Gliding Hi1 Jan. 2013

  The December before the past one, Ron Crandall, my wife Sue, and I were at Jo Hays watching for late raptors, which generally means bald eagles and golden eagles.

Suddenly there was a hiss through the air from behind. I turned and recognized Karl Striedieck flying his glider.

Gliding past
  Karl holds eight or so world records for distant gliding, and I'm lucky to know him, as he lives somewhat nearby in State College.

Apparently, on that day, he recognized me too, because he set his glider into a steep turn. (I'd call it dancing on a wingtip). It led to excited conversation at Jo Hays while we watched him.

Gliding turn
  And leveling out.
Gliding turn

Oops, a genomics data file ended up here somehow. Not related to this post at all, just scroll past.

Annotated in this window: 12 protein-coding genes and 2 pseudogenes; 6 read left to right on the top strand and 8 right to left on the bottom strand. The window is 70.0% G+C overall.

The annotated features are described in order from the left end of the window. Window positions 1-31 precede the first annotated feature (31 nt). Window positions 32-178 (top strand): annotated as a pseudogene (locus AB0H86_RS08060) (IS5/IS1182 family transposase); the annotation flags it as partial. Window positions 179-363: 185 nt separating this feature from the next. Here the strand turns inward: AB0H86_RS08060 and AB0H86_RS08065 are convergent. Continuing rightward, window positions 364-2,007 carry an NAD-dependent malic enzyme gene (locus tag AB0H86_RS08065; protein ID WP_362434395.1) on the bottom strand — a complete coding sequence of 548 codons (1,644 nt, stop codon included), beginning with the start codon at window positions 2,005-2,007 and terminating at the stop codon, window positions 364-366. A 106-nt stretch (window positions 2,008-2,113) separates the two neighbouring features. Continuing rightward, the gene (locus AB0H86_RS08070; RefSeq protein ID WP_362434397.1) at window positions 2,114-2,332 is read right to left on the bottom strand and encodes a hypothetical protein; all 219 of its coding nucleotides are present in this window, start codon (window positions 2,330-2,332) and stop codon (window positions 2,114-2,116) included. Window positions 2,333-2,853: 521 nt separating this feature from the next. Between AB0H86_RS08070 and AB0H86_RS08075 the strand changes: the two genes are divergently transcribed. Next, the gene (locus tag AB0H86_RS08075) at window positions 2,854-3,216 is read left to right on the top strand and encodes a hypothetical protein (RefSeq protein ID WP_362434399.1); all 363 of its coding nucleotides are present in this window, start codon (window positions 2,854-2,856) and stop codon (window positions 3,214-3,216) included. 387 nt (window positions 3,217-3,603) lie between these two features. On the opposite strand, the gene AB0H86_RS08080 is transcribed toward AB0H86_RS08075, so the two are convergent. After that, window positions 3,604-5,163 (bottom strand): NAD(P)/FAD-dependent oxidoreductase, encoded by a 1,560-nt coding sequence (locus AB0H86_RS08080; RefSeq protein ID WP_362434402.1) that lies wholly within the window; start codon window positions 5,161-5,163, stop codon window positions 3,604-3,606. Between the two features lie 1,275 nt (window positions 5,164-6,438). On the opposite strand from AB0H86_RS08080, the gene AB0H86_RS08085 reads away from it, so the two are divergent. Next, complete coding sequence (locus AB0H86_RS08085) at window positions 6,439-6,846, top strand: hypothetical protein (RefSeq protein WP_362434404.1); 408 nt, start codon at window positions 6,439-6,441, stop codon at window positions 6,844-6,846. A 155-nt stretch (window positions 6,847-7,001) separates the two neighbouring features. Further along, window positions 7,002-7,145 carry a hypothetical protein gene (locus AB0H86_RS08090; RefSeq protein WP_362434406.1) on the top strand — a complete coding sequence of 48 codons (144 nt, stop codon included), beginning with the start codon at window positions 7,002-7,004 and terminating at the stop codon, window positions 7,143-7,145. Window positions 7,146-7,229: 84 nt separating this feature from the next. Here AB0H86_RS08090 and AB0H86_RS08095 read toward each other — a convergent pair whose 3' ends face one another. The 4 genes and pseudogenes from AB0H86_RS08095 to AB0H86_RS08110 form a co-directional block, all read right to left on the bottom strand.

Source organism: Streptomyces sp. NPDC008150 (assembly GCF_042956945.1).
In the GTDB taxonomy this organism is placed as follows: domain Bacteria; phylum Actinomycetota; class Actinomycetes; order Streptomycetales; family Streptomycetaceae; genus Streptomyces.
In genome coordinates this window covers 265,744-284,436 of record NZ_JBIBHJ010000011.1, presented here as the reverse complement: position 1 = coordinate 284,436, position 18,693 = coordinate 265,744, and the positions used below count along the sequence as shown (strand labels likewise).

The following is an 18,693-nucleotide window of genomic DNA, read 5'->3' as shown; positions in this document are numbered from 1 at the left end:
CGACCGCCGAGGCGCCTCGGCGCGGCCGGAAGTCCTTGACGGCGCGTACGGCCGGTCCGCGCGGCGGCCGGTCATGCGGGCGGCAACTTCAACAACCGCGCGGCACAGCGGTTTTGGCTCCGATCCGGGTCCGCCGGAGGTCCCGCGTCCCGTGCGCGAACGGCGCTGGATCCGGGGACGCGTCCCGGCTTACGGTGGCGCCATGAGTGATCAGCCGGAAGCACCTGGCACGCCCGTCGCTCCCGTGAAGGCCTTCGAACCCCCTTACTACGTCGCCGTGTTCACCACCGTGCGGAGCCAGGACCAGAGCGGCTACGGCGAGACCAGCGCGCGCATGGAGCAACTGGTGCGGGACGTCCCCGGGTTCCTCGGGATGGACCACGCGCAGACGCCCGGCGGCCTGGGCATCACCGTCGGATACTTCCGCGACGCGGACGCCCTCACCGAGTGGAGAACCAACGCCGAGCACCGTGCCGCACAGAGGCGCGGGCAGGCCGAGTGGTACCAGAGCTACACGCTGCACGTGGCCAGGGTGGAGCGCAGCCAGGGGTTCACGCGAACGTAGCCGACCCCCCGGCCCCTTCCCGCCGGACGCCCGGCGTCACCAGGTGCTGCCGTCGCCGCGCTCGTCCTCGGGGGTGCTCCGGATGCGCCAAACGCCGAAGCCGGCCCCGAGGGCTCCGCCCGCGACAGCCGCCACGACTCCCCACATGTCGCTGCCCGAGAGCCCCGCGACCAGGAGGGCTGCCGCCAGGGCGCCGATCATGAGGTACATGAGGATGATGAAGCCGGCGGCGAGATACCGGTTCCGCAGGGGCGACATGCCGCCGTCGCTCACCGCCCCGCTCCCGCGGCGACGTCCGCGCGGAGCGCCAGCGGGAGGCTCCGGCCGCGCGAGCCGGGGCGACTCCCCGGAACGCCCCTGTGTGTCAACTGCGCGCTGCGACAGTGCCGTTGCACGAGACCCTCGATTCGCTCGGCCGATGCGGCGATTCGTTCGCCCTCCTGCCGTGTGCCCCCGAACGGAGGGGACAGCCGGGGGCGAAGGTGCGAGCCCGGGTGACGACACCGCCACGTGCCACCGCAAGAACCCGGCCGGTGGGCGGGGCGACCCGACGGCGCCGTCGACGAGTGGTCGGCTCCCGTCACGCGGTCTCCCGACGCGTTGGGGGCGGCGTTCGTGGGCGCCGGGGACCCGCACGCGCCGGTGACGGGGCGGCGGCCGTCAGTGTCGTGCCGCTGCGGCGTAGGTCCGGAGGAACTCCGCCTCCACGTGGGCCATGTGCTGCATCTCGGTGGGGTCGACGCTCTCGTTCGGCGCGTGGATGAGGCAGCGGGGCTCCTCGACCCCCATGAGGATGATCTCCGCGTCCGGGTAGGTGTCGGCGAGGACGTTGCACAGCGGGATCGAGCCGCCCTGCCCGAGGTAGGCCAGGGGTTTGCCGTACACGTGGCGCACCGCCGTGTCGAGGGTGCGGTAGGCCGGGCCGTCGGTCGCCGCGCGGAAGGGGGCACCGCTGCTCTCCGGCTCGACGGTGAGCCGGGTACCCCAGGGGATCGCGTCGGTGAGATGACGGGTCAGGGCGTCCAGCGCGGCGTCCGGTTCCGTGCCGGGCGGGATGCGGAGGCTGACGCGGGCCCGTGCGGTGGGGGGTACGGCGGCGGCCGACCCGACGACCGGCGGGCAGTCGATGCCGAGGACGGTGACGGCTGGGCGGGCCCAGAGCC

Until Karl was flying in the opposite direction.
Gliding turn
  Incoming! (What a view!)
  And gliding past . . .
Gliding past
  After gliding past, Karl turned and repeated his loop (giving me lots of opportunity for photo sequences!).

And then, gaining altitude, he continued on his way north.

The glide continues
  Beforehand, I had the obviously incorrect idea that gliders were completely dependent on wind direction. (The wind was west by northwest, blowing toward the lefthand flank of Tussey Mountain.) My new assumption is that a good glider pilot works with the wind but not necessarily the direction of the wind.

Camera note: I used a Pentax K20D, with the Sigma 150-500mm lens, for these photos, taken on 16 December 2011. Except for the first photo (which was reduced 25%), all the others have a consistent 33% size reduction. We need larger monitors.

Occasionally, from Jo Hays, I photograph eagles too:

Golden eagle || Bald eagle

Look Out!   |   Contact